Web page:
WASHINGTON (NewsNation Now) — The Trump administration announced new regulations Friday that could lower the cost of prescrition drugs for Americans.
“The drug companies don’t like me too much. But we had to do it,” President Donald Trump said in announcing the new policy at the White House. “I just hope they keep it. I hope they have the courage to keep it.”
Here’s how the regulations work.
- tie what Medicare pays for medications administered in a doctor’s office to the lowest price paid among a group of other economically advanced countries. That’s called the “most favored nations” approach. It is adamantly opposed by critics aligned with the pharmaceutical industry, who liken it to socialism. The administration estimates it could save $28 billion over seven years for Medicare recipients through lower copays. It would take effect Jan. 1.
- require drugmakers, for brand name pharmacy medications, to give Medicare enrollees rebates that now go to insurers and middlemen called pharmacy benefit managers. Insurers that deliver Medicare’s “Part D” prescription benefit say that would raise premiums. The nonpartisan Congressional Budget Office estimates it would increase taxpayer costs by $177 billion over 10 years. The Trump administration disputes that and says its rule could potentially result in 30% savings for patients. It would take effect Jan. 1, 2022. The new regulations changes how hospitals and doctors are paid for administering the drugs, in an effort to try to remove incentives for using higher cost medications.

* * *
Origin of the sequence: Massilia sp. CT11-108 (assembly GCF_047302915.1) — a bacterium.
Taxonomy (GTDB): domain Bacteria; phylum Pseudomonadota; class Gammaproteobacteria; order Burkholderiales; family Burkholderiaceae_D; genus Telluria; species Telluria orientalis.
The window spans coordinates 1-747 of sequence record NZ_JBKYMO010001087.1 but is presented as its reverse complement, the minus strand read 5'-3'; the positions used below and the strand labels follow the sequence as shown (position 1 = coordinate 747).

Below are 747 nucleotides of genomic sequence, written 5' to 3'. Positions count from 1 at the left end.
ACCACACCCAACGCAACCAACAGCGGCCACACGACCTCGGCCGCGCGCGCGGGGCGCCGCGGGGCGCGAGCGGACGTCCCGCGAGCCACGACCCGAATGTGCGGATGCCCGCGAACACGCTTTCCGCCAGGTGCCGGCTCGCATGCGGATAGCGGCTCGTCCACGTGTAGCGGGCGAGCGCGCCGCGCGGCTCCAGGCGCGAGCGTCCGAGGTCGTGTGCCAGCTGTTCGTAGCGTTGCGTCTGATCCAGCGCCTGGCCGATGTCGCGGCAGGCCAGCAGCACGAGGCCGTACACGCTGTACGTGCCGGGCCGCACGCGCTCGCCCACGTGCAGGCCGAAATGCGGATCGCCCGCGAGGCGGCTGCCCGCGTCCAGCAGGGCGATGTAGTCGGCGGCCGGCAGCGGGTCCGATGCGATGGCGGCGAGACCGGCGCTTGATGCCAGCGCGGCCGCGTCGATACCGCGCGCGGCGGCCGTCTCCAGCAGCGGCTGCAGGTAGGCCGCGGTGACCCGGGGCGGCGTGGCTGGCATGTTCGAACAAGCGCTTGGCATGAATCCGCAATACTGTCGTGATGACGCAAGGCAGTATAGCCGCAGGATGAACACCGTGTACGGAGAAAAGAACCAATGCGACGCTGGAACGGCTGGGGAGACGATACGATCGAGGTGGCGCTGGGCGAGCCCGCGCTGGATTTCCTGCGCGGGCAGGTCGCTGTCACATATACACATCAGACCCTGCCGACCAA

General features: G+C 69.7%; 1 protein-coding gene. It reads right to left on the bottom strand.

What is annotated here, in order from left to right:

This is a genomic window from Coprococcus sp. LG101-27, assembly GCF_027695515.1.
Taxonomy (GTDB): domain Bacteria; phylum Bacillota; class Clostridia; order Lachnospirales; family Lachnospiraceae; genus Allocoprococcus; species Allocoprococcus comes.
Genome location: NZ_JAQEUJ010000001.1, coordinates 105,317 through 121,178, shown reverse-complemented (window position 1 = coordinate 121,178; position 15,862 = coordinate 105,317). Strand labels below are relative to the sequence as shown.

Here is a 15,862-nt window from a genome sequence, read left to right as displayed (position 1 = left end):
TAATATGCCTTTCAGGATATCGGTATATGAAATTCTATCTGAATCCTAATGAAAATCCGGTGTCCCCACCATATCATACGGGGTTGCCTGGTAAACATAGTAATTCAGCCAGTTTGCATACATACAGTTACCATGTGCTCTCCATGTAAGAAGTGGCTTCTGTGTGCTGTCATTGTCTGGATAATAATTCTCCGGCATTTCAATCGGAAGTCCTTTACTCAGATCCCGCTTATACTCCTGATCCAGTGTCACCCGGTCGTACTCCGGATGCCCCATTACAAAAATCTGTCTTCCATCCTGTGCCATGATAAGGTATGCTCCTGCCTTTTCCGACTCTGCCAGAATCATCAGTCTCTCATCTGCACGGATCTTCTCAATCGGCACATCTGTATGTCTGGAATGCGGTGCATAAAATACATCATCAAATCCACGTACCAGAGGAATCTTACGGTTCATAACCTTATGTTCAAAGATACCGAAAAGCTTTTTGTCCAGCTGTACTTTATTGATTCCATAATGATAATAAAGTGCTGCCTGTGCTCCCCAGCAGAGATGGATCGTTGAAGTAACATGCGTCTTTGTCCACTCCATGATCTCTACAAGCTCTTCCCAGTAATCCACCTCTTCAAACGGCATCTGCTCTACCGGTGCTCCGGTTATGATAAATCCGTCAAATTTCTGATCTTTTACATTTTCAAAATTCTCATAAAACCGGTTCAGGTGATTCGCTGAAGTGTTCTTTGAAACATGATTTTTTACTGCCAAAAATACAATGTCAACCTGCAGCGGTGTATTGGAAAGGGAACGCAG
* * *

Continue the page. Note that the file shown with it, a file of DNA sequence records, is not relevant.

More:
Relying on international prices to lower U.S. costs is an approach also favored by Democrats, including President-elect Joe Biden. But Democrats would go much further, authorizing Medicare to use lower prices from overseas to wrest industry concessions for all expensive medications, not just those administered in clinical settings.
Embodied in a House-passed bill from Speaker Nancy Pelosi, D-Calif., this strategy would achieve much larger savings, allowing Medicare to pay for new benefits such as vision and dental coverage. It also would allow private insurance plans for workers and their families get Medicare’s lower prices.
Trump has taken other action to lower prescription drug costs by opening a legal path for importing medicines from abroad. Also, Medicare drug plans that cap insulin costs at $35 a month are available during open enrollment, currently underway.
Prices for brand-name drugs have continued to rise during Trump’s tenure, but at a slower rate. The Food and Drug Administration has put a priority on approving generics, which cost less.
Earlier Friday, White House press secretary Kayleigh McEnany held the first press briefing since Election Day.
At the briefing McEnany addressed Trump meeting with Michigan GOP lawmakers Friday afternoon, amid his ongoing efforts to overturn election results. The cases are aimed at blocking or delaying the certification of election results in key battleground sates won by President-elect Joe Biden.
McEnany said Trump’s meeting with the state legislators was “not an advocacy meeting” and insisted “he routinely meets with lawmakers from across the country.”
McEnany said the government had the ability to distribute a coronavirus vaccine once one is approved. However, Biden has expressed doubts given that the Trump administration is not sharing information with his transition team. McEnany listed the administration’s timeline for getting an approved vaccine to the public, and held up a copy of the plan.
“This is publicly available, if the former vice president would like to read through it,” McEnany said.
McEnany has also acted as a Trump 2020 campaign adviser in recent weeks.
The Associated Press contributed to this report